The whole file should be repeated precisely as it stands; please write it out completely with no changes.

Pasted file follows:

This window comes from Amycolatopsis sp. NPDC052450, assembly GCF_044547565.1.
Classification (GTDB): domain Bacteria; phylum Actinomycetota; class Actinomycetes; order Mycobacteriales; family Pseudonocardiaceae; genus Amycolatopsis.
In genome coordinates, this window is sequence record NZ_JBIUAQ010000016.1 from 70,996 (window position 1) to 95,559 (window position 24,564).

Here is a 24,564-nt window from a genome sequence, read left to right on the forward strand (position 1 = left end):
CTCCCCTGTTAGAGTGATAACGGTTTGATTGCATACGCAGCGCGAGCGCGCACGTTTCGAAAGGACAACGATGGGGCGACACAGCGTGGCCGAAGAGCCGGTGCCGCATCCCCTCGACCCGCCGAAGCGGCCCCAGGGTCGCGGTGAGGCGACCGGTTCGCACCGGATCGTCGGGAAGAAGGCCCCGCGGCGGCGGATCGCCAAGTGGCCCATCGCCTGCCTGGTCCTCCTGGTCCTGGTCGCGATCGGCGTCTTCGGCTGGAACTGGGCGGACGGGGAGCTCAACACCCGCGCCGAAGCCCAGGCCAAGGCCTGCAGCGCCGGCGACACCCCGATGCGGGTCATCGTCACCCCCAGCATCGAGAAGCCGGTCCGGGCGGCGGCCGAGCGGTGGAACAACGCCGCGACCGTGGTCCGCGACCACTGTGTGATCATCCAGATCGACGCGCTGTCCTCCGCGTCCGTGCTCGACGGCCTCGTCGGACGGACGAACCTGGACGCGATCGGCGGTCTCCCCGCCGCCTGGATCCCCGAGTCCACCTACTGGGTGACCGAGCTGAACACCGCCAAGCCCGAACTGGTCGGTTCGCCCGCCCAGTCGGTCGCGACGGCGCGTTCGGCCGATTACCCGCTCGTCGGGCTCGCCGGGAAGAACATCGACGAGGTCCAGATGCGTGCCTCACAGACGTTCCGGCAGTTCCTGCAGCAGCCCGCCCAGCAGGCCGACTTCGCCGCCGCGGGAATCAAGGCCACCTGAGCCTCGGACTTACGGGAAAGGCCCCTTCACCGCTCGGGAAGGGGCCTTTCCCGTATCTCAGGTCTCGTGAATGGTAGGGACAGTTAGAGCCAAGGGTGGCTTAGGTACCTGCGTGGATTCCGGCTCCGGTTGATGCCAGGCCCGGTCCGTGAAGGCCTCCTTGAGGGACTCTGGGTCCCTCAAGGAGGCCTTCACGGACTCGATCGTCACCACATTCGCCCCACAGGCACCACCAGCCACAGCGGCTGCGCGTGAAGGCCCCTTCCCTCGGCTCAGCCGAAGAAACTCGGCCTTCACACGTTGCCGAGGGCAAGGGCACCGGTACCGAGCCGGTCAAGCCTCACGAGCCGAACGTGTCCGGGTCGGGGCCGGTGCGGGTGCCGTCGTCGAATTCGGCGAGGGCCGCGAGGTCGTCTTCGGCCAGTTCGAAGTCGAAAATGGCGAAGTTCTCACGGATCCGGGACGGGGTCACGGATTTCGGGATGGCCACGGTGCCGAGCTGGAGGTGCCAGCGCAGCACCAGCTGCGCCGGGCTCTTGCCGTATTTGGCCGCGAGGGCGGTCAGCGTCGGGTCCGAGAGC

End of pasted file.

This window comes from Amycolatopsis sp. NPDC052450, assembly GCF_044547565.1.
Classification (GTDB): domain Bacteria; phylum Actinomycetota; class Actinomycetes; order Mycobacteriales; family Pseudonocardiaceae; genus Amycolatopsis.
In genome coordinates, this window is sequence record NZ_JBIUAQ010000016.1 from 70,996 (window position 1) to 95,559 (window position 24,564).

Here is a 24,564-nt window from a genome sequence, read left to right on the forward strand (position 1 = left end):
CTCCCCTGTTAGAGTGATAACGGTTTGATTGCATACGCAGCGCGAGCGCGCACGTTTCGAAAGGACAACGATGGGGCGACACAGCGTGGCCGAAGAGCCGGTGCCGCATCCCCTCGACCCGCCGAAGCGGCCCCAGGGTCGCGGTGAGGCGACCGGTTCGCACCGGATCGTCGGGAAGAAGGCCCCGCGGCGGCGGATCGCCAAGTGGCCCATCGCCTGCCTGGTCCTCCTGGTCCTGGTCGCGATCGGCGTCTTCGGCTGGAACTGGGCGGACGGGGAGCTCAACACCCGCGCCGAAGCCCAGGCCAAGGCCTGCAGCGCCGGCGACACCCCGATGCGGGTCATCGTCACCCCCAGCATCGAGAAGCCGGTCCGGGCGGCGGCCGAGCGGTGGAACAACGCCGCGACCGTGGTCCGCGACCACTGTGTGATCATCCAGATCGACGCGCTGTCCTCCGCGTCCGTGCTCGACGGCCTCGTCGGACGGACGAACCTGGACGCGATCGGCGGTCTCCCCGCCGCCTGGATCCCCGAGTCCACCTACTGGGTGACCGAGCTGAACACCGCCAAGCCCGAACTGGTCGGTTCGCCCGCCCAGTCGGTCGCGACGGCGCGTTCGGCCGATTACCCGCTCGTCGGGCTCGCCGGGAAGAACATCGACGAGGTCCAGATGCGTGCCTCACAGACGTTCCGGCAGTTCCTGCAGCAGCCCGCCCAGCAGGCCGACTTCGCCGCCGCGGGAATCAAGGCCACCTGAGCCTCGGACTTACGGGAAAGGCCCCTTCACCGCTCGGGAAGGGGCCTTTCCCGTATCTCAGGTCTCGTGAATGGTAGGGACAGTTAGAGCCAAGGGTGGCTTAGGTACCTGCGTGGATTCCGGCTCCGGTTGATGCCAGGCCCGGTCCGTGAAGGCCTCCTTGAGGGACTCTGGGTCCCTCAAGGAGGCCTTCACGGACTCGATCGTCACCACATTCGCCCCACAGGCACCACCAGCCACAGCGGCTGCGCGTGAAGGCCCCTTCCCTCGGCTCAGCCGAAGAAACTCGGCCTTCACACGTTGCCGAGGGCAAGGGCACCGGTACCGAGCCGGTCAAGCCTCACGAGCCGAACGTGTCCGGGTCGGGGCCGGTGCGGGTGCCGTCGTCGAATTCGGCGAGGGCCGCGAGGTCGTCTTCGGCCAGTTCGAAGTCGAAAATGGCGAAGTTCTCACGGATCCGGGACGGGGTCACGGATTTCGGGATGGCCACGGTGCCGAGCTGGAGGTGCCAGCGCAGCACCAGCTGCGCCGGGCTCTTGCCGTATTTGGCCGCGAGGGCGGTCAGCGTCGGGTCCGAGAGC